The ancient Strathclyde Briton name Hannath is derived from the personal names Hannah and Anna. Another possibility is that it is a religious name, taken from that of Hannah, mother of Samuel. Most likely, however, given the family's Gaelic origins is that it was an anglicized version of the Gaelic "O hAnnaigh", meaning "descendant of Annach", a byname meaning "iniquity".
Early Origins of the Hannath family
The surname Hannath was first found in Wigtownshire
(Gaelic: Siorrachd Bhaile na h-Uige), formerly a county in southwestern Scotland
, now part of the Council Area of Dumfries and Galloway
, where in 1296, Gilbert de Hannethe residing in the county of Wiggetone at the time, rendered homage to King Edward I
during his brief conquest of Scotland
. During the same year, a Gilbert Hahanith, who may or may not be the same man, was juror on an inquest concerning the succession to Elena la Zuche. The next appearance of the name is in 1424 when John of Hanna (a name that suggests that the name may have been taken from a place, rather than of Gaelic origin) was master of a ship belonging to James, King of Scotland.
Early History of the Hannath family
This web page shows only a small excerpt of our Hannath research.Another 217 words (16 lines of text) covering the years 1673, 1st , 1658, 1689 and 1630 are included under the topic Early Hannath History in all our PDF Extended History products and printed products wherever possible.
Hannath Spelling Variations
Scribes in Medieval Scotland
spelled names by sound rather than any set of rules, so an enormous number of spelling variations
exist in names of that era. Hannath has been spelled Hannah, Hanna, Hannay, Hanney and others.
Early Notables of the Hannath family (pre 1700)
Another 48 words (3 lines of text) are included under the topic Early Hannath Notables in all our PDF Extended History products and printed products wherever possible.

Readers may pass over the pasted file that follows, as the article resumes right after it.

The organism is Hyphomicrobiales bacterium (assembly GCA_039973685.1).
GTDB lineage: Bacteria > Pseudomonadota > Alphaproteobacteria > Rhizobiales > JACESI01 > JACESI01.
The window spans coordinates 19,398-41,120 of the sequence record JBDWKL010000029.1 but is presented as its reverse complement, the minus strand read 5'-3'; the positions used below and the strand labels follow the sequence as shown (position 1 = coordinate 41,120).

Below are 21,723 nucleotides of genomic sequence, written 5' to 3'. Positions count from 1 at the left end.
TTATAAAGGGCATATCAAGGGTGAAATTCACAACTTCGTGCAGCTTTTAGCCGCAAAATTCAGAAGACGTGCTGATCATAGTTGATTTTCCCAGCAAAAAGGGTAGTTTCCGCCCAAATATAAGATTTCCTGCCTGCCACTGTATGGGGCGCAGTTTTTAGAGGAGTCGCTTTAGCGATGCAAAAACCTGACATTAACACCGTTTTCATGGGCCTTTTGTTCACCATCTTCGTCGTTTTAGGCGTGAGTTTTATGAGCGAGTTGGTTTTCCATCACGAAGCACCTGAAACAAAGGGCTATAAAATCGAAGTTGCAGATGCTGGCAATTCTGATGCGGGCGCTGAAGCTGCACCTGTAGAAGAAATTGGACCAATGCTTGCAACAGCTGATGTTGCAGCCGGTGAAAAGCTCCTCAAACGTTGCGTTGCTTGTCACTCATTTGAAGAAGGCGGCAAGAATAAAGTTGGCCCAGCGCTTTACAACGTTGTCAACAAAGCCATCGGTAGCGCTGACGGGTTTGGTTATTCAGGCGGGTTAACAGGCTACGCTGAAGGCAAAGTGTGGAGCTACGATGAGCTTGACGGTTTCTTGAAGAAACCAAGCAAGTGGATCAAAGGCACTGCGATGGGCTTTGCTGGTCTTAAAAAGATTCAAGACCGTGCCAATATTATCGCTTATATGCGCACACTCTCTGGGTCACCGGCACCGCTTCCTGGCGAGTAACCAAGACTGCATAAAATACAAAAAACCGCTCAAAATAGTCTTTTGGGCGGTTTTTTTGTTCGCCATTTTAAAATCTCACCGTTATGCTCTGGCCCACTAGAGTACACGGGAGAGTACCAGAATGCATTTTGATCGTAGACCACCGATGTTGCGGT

Migration of the Hannath family to Ireland
Some of the Hannath family moved to Ireland
, but this topic is not covered in this excerpt.Another 107 words (8 lines of text) about their life in Ireland is included in all our PDF Extended History products and printed products wherever possible.
Migration of the Hannath family to the New World and Oceana
The number of Strathclyde Clan
families sailing for North America increased steadily as the persecution continued. In the colonies, they could find not only freedom from the iron hand of the English government, but land to settle on. The American War of Independence
allowed many of these settlers to prove their independence, while some chose to go to Canada as United Empire Loyalists. Scots played essential roles in the forging of both great nations. Among them:
Hannath Settlers in United States in the 19th Century
- Charles Hannath, who arrived in San Francisco, California in 1851 CITATION[CLOSE]
Filby, P. William, Meyer, Mary K., Passenger and immigration lists index : a guide to published arrival records of about 500,000 passengers who came to the United States and Canada in the seventeenth, eighteenth, and nineteenth centuries. 1982-1985 Cumulated Supplements in Four Volumes Detroit, Mich. : Gale Research Co., 1985, Print (ISBN 0-8103-1795-8)
Hannath Settlers in Australia in the 19th Century
- Mary Hannath, English convict from York, who was transported aboard the "Arab" on December 14, 1835, settling in Van Diemen's Land, Australia CITATION[CLOSE]
State Library of Queensland. (Retrieved 2015, January 8) Arab voyage to Van Diemen's Land, Australia in 1835 with 132 passengers. Retrieved from http://www.convictrecords.com.au/ships/arab/1835
The Hannath Motto
The motto was originally a war cry or slogan. Mottoes first began to be shown with arms in the 14th and 15th centuries, but were not in general use until the 17th century. Thus the oldest coats of arms generally do not include a motto. Mottoes seldom form part of the grant of arms: Under most heraldic authorities, a motto is an optional component of the coat of arms, and can be added to or changed at will; many families have chosen not to display a motto.
Motto: Per ardua ad alta
Motto Translation: Through straits to heights.